Bernie Sanders, president of the United States?
Let’s be honest. When he entered the race for the White House, few people genuinely thought he could stand up to Hillary Clinton and her formidable political machine.
This septuagenarian, who describes himself as a Democratic Socialist, was more often seen as a marginal candidate than a serious contender.
And yet, as the months have passed — and it’s all to his credit — Bernie Sanders has been able to prove that his candidature is far from frivolous. He has also proven that his progressive ideas kindle real enthusiasm among many Democratic voters, especially the young.
His victory on Tuesday in the Wisconsin primary (by a 14 percent margin — 57 to 43) proves this once more. His momentum is undeniable. Including this Midwestern state, he has won in six of the seven most recent primaries and caucuses in the race for the Democratic Party nomination.
However, his chances of winning the nomination remain extremely slim. The advance of Hillary Clinton seems insurmountable, while 18 states have yet to hold their primaries or caucuses.
Clinton currently has the support of 1,271 delegates, compared to 1,026 for Sanders. If you add the superdelegates — generally members of the party establishment, almost all of whom have pledged to support the former secretary of state — she reaches the enviable figure of 1,728. The candidates need 2,383 delegates to win.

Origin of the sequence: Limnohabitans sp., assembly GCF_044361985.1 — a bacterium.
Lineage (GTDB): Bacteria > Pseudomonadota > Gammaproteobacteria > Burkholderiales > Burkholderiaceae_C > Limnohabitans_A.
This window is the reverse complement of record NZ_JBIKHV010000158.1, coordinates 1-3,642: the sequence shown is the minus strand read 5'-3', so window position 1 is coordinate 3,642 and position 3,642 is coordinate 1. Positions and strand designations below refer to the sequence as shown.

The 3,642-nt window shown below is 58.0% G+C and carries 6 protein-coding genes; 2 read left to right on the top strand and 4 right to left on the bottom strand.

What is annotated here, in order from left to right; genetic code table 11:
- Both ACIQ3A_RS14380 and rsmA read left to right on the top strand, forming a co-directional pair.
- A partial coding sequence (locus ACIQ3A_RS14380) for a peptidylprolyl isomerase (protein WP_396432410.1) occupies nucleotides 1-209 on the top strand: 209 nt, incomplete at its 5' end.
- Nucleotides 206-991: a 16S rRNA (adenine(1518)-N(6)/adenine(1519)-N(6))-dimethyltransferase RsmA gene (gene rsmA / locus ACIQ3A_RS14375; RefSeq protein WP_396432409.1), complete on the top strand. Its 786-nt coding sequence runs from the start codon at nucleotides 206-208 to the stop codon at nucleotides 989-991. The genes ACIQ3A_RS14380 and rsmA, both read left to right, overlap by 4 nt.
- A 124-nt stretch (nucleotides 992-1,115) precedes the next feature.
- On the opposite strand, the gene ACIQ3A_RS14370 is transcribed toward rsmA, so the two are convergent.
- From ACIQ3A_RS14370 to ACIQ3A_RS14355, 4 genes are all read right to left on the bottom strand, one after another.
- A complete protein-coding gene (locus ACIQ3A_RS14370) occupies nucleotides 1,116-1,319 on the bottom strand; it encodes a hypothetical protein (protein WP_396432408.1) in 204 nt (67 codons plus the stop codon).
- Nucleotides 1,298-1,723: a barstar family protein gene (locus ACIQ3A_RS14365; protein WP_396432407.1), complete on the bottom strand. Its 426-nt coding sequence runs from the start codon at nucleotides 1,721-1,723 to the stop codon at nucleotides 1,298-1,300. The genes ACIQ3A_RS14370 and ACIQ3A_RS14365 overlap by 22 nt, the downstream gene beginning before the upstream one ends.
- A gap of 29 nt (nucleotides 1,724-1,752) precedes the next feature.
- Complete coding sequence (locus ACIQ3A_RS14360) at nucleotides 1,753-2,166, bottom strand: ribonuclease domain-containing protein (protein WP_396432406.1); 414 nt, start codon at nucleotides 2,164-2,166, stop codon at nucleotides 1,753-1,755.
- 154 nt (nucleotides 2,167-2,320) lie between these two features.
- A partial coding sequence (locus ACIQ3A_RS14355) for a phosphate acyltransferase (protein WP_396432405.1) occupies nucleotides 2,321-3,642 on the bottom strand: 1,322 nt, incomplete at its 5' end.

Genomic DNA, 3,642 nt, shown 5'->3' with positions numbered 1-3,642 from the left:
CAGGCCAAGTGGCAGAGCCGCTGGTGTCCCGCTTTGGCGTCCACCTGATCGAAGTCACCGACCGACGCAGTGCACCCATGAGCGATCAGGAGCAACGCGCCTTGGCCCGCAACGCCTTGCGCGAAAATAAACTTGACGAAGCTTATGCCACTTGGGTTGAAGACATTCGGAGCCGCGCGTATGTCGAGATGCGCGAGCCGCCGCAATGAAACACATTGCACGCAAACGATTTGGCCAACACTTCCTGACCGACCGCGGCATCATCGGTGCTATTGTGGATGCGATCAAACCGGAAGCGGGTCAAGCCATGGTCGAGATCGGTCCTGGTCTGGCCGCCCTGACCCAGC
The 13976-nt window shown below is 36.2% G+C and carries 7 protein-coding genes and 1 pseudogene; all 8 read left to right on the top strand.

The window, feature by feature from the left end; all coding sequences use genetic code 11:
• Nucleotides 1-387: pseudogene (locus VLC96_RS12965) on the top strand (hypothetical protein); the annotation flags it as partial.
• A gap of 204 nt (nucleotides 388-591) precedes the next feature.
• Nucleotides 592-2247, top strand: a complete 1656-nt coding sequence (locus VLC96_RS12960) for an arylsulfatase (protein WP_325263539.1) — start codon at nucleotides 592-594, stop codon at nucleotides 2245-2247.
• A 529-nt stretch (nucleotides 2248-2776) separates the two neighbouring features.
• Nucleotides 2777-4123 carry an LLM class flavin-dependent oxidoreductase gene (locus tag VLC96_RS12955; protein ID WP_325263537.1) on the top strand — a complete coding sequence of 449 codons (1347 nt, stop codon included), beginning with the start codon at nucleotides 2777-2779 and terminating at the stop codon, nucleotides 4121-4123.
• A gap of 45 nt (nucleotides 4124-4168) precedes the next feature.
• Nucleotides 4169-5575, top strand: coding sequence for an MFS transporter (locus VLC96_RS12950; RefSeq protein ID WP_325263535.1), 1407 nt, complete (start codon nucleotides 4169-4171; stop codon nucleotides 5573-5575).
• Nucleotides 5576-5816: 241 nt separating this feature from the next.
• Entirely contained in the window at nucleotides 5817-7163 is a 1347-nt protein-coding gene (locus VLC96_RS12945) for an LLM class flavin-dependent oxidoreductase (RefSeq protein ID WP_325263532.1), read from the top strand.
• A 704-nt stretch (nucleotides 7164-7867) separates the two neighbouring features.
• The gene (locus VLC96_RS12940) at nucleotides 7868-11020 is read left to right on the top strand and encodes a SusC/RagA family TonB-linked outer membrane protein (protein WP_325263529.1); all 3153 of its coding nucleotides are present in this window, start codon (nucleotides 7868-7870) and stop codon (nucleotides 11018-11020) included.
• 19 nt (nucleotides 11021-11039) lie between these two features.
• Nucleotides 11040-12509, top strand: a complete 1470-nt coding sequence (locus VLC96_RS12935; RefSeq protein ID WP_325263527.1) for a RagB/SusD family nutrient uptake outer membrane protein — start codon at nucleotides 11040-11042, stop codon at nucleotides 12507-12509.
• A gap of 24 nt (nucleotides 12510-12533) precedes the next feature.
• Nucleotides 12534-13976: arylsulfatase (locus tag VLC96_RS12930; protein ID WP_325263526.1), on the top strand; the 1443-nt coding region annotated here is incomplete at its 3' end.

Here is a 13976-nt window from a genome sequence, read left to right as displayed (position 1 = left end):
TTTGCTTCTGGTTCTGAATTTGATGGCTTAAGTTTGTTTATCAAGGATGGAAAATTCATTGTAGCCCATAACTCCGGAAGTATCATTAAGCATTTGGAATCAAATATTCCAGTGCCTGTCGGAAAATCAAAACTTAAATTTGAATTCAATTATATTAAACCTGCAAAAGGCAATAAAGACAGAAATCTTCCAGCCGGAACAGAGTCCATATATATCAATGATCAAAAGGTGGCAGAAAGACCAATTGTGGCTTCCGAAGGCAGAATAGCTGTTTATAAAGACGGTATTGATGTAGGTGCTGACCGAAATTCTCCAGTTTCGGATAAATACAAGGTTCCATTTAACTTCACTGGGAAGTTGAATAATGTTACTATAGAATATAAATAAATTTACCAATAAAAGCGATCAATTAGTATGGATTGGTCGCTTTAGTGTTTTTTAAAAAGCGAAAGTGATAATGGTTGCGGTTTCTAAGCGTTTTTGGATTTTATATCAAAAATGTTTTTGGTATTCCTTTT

In short, if the trend stays as it is, Hillary will triumph. But even if Bernie Sanders loses, he will have partly won his gamble.
Ideologically, Hillary Clinton’s political convictions have long since raised doubts among certain Democratic voters. In fact, these doubts date back as far as her husband’s presidency. Bill Clinton governed more to the center of the political spectrum than to the left. To be elected president twice, he borrowed some ideas from the Republicans along the way.
But from now on, Hillary Clinton is resolutely progressive. She praises Barack Obama’s achievements and draws her inspiration from Bernie Sanders’ agenda. “Those are our words,” the latter exclaimed a few weeks ago when he heard his rival take a very firm stance against Wall Street. “Wall Street can never be allowed to threaten Main Street again. No bank can be too big to fail,” she had said.
You could also argue that without the senator from Vermont in the frame, Hillary Clinton would perhaps not have been so quick — among other things — to support the idea of a $15 minimum wage, be concerned about the fate of debt-ridden students, or promise major changes to electoral financing.
It’s a bit as if David, unable to overcome Goliath, had nevertheless persuaded him to join the former’s cause.
Even if Bernie Sanders had not been in the race, Hillary Clinton would probably not have broken away from Barack Obama’s progressive legacy. But the senator from Vermont’s influence has been so great that if Hillary becomes president next January, she won’t even dare to water down this legacy.
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